God sometimes waits until thing are cleared up to His satisfaction before giving forgiveness in His government. In certain cases, we may never be forgiven this side of heaven, such as when we refuse to forgive our brother. If we harbor an unforgiving spirit, bitterness, resentment; these are destructive forces pictured by “the tormenters”. God will wait as long as it takes. He will be glorified, even if it means never lifting His mighty hand until were are called home to glory. Sometimes a single action has long range consequences. But we can still enjoy the sunshine of His presence while passing through the consequences if we confess our sin. Remember, the government of God works for us when we sow to the Spirit, as well against us when we sow to the flesh.

  3. Next, I should hear the brother that has offended me express his repentance audibly. I may not hear this from him right away. This could be due to the fact that he either is not truly repentant, or he may not know that he has offended me. If sufficient delay occurs, scripture puts the ball in my court. I must follow Matthew 18:15-17 until either my brother hears me and repents, or refuses. In the case of ultimate refusal, the process is over, and I must treat him as an unsaved person.

    “Moreover if thy brother shall trespass against thee, go and tell him his fault between thee and him alone: if he shall hear thee, thou hast gained thy brother. But if he will not hear thee, then take with thee one or two more, that in the mouth of two or three witnesses every word may be established. And if he shall neglect to hear them, tell it unto the church: but if he neglect to hear the church, let him be unto thee as an heathen man and a publican.”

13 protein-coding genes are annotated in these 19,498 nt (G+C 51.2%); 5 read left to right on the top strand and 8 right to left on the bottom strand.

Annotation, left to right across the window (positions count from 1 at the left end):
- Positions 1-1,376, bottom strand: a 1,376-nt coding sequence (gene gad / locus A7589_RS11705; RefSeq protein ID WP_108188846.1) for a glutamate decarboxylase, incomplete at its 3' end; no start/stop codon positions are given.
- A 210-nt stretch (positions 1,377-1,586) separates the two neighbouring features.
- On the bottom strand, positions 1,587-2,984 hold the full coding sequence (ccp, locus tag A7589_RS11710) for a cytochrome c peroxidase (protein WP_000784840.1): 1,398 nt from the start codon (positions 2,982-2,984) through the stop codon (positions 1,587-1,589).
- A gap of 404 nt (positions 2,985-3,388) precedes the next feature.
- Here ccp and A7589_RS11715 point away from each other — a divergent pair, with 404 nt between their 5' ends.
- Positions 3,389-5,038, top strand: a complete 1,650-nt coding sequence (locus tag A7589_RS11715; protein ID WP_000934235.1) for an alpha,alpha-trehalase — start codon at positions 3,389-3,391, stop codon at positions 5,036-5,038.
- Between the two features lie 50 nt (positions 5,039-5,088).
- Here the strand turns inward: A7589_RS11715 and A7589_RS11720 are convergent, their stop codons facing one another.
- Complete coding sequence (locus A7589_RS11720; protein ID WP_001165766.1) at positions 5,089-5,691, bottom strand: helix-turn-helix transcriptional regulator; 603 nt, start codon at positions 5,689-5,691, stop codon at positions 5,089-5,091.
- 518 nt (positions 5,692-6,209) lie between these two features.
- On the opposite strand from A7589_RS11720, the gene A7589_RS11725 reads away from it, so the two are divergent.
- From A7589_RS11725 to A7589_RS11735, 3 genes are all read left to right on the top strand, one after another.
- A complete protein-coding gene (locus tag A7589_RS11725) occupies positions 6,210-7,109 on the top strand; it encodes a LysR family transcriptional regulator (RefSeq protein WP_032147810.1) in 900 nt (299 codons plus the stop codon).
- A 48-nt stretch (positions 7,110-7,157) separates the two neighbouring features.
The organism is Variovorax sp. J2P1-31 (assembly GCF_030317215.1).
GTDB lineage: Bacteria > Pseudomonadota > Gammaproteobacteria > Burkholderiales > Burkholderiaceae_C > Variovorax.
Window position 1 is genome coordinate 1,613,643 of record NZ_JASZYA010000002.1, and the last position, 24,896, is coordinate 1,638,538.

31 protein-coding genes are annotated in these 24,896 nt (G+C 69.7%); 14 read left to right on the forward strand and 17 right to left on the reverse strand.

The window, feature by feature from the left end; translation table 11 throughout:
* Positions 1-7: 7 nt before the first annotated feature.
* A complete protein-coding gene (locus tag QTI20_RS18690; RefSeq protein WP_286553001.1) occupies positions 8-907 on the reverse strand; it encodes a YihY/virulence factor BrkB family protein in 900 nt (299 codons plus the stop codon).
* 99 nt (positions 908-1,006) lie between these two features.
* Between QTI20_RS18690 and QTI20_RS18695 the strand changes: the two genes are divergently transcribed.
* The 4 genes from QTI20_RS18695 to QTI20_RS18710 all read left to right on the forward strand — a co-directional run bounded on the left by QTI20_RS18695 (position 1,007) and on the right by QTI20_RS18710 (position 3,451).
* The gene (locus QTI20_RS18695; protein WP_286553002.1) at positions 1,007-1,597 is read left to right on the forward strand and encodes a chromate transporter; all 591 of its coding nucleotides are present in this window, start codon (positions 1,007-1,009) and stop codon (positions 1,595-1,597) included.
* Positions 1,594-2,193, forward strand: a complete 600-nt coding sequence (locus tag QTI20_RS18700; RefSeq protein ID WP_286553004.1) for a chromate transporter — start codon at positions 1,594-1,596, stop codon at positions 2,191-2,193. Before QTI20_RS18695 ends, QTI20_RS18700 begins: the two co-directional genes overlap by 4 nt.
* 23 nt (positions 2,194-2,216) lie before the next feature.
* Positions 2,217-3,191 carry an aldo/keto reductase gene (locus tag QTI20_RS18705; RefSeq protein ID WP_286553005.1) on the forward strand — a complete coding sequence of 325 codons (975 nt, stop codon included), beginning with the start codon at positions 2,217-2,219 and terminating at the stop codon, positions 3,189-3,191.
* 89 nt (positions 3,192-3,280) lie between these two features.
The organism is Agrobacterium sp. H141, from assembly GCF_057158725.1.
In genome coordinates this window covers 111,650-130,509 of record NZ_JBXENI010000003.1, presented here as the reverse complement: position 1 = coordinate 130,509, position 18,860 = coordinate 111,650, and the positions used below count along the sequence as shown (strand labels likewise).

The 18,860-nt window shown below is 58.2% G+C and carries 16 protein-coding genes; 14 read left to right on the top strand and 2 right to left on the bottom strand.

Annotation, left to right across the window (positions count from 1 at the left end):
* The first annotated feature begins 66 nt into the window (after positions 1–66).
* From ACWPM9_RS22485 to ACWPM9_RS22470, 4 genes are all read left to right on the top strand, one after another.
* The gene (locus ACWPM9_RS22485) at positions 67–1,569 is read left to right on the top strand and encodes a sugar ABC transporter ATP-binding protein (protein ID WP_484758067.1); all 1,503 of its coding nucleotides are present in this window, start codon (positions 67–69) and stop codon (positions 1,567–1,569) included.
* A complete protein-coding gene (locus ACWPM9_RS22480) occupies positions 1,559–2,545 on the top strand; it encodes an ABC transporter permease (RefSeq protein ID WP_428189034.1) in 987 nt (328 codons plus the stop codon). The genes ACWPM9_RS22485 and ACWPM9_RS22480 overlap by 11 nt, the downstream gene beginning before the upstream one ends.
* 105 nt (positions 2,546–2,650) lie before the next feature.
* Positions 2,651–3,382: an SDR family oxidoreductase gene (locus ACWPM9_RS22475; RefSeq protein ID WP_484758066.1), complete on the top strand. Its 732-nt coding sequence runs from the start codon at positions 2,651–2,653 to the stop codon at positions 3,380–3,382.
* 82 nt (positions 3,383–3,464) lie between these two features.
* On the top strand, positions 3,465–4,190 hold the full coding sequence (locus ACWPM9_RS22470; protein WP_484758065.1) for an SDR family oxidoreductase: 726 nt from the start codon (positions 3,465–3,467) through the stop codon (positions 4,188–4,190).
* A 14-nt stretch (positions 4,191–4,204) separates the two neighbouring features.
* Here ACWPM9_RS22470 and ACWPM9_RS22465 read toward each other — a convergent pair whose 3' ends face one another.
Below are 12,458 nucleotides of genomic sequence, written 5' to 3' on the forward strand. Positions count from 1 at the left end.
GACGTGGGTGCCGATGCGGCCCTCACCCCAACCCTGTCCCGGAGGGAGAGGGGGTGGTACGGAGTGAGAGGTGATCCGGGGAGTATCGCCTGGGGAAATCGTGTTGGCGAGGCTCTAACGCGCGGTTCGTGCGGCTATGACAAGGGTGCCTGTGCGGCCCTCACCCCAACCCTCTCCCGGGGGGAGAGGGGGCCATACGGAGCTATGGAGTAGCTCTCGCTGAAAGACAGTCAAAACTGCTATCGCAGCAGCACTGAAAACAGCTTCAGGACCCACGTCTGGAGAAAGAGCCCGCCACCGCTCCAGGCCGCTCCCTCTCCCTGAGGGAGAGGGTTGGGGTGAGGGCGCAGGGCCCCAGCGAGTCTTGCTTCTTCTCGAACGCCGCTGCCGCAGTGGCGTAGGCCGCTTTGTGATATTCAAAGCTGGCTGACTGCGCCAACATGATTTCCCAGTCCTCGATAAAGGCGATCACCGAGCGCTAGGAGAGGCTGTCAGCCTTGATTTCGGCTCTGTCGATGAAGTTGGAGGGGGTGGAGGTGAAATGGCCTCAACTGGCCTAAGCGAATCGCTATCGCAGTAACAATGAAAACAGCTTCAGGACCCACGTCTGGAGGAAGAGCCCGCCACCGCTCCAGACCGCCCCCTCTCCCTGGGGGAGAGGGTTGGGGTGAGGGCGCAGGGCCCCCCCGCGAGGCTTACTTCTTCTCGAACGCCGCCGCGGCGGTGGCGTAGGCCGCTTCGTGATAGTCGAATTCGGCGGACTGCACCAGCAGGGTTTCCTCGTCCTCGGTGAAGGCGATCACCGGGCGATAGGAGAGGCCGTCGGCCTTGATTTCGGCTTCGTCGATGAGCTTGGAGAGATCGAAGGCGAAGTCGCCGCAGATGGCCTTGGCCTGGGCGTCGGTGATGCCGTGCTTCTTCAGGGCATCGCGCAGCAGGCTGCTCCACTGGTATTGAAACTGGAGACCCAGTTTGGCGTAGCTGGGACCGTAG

4. Once I hear an audible expression of repentance, I am obliged (and privileged) to give an audible expression of forgiveness. I have already forgiven him in my heart, so I ought to be looking forward to this point. I cannot say “I don’t think your repentance is real. See Luke 17:3-4 where the only requirement before I am obliged to express forgiveness is words as simple as “I repent”. 

    “Take heed to yourselves: If thy brother trespass against thee, rebuke him; and if he repent, forgive him. And if he trespass against thee seven times in a day, and seven times in a day turn again to thee, saying, I repent; thou shalt forgive him.”

    We may never get a confession out of the person that is satisfactory to us. All we must wait to hear is an expression of repentance, even if it as simple as “I repent”. But we should not extend verbal forgiveness if there is no verbal expression of repentance, because it would not be in the interest of restoring that one to the Lord.